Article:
A topic often discussed in recent time on progressive, feminist, anti-racist sites is how the default term “women” refers to white women, while the work, struggle, and issues of women of color are not mentioned, erased, ignored.
One example of this is the discussion in the US regarding this year’s equal pay day. The pay gap number of women earning 77 cents to a man’s dollar is basically true. However, as among others Imani Gandy pointed out in Monday’s episode of TWIB Prime, the gap for women of color is significantly wider – 64 cents for Black women, 55 cents for Latina women.
Another example is the claim that “women” voted Obama in, voted for reproductive rights, for Democrats. This conflation of the broad term erases that it was primarily the votes of women of color who came out for Obama, whereas a large part of white women voted for the GOP.
After listening to the episode, I coincidentally read a terrific essay by Diane Sainsbury, focusing on enfranchisement in Oklahoma territory (then state) at the end of the 19th century. Sainsbury takes a “multicultural” – arguably intersectional – look at the struggle of Native Americans, people of African descent, and women, and the process of suffrage. The paper is quite relevant to today’s issue of “women” vs. women of color and the vote. In Oklahoma territory, Native American and Black women were very active in the suffrage movement and could vote in school elections. Similar to the 2008 and 2012 U.S. elections, Black women’s votes played a big role, and incited fear in men benefiting from the rule of patriarchal white supremacy :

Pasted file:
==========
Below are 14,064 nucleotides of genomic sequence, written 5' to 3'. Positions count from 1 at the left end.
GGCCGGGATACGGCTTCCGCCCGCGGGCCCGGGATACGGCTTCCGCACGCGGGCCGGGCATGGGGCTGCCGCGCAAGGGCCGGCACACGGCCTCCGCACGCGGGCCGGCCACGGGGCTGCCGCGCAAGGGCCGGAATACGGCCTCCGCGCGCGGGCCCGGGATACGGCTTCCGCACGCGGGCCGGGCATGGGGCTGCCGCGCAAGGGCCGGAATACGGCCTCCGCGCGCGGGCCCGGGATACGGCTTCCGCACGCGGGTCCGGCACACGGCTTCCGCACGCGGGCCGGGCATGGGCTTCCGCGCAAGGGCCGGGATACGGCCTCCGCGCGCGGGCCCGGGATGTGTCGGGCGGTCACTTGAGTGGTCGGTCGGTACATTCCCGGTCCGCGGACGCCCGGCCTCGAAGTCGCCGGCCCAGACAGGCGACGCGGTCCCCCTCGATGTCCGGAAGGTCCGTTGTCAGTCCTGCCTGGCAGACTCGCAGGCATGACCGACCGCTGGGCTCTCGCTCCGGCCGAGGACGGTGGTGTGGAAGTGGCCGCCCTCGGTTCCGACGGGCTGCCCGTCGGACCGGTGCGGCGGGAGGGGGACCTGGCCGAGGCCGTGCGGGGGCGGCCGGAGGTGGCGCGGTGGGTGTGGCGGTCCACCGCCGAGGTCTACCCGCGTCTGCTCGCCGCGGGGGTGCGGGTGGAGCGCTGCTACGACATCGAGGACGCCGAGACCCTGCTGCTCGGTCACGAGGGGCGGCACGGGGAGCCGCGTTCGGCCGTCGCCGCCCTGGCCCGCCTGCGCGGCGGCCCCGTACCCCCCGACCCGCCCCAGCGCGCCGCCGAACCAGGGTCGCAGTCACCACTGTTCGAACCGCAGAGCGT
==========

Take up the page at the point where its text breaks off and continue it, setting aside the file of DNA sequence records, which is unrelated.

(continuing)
“African-American women in Oklahoma had long before formed a suffrage association. They also appeared to have voted in school elections more than white women, primarily to ensure black representation on school boards in mixed communities. African-American women’s political activism was repeatedly used by white supremacists as an argument against enfranchising all women.” (p. 173)
It’s striking how many historic structural racisms and sexisms are still perceptible to this day.
In passing, Sainsbury shows how “white” – “race” – is not a fixed category: In Oklahoma’s constitution, the term “colored” referred to “persons of African descent,” everyone else was defined as “white.” Native Americans, in this context, were considered white, which had a number of implications for the solidarity and allegiance between these two subordinated groups.
Diane Sainsbury “US women’s suffrage through a multicultural lens: intersecting struggles of recognition.” In: Hobson, Barbara M. Recognition Struggles and Social Movements : Contested Identities, Agency and Power. Cambridge University Press, 2003 (161-187)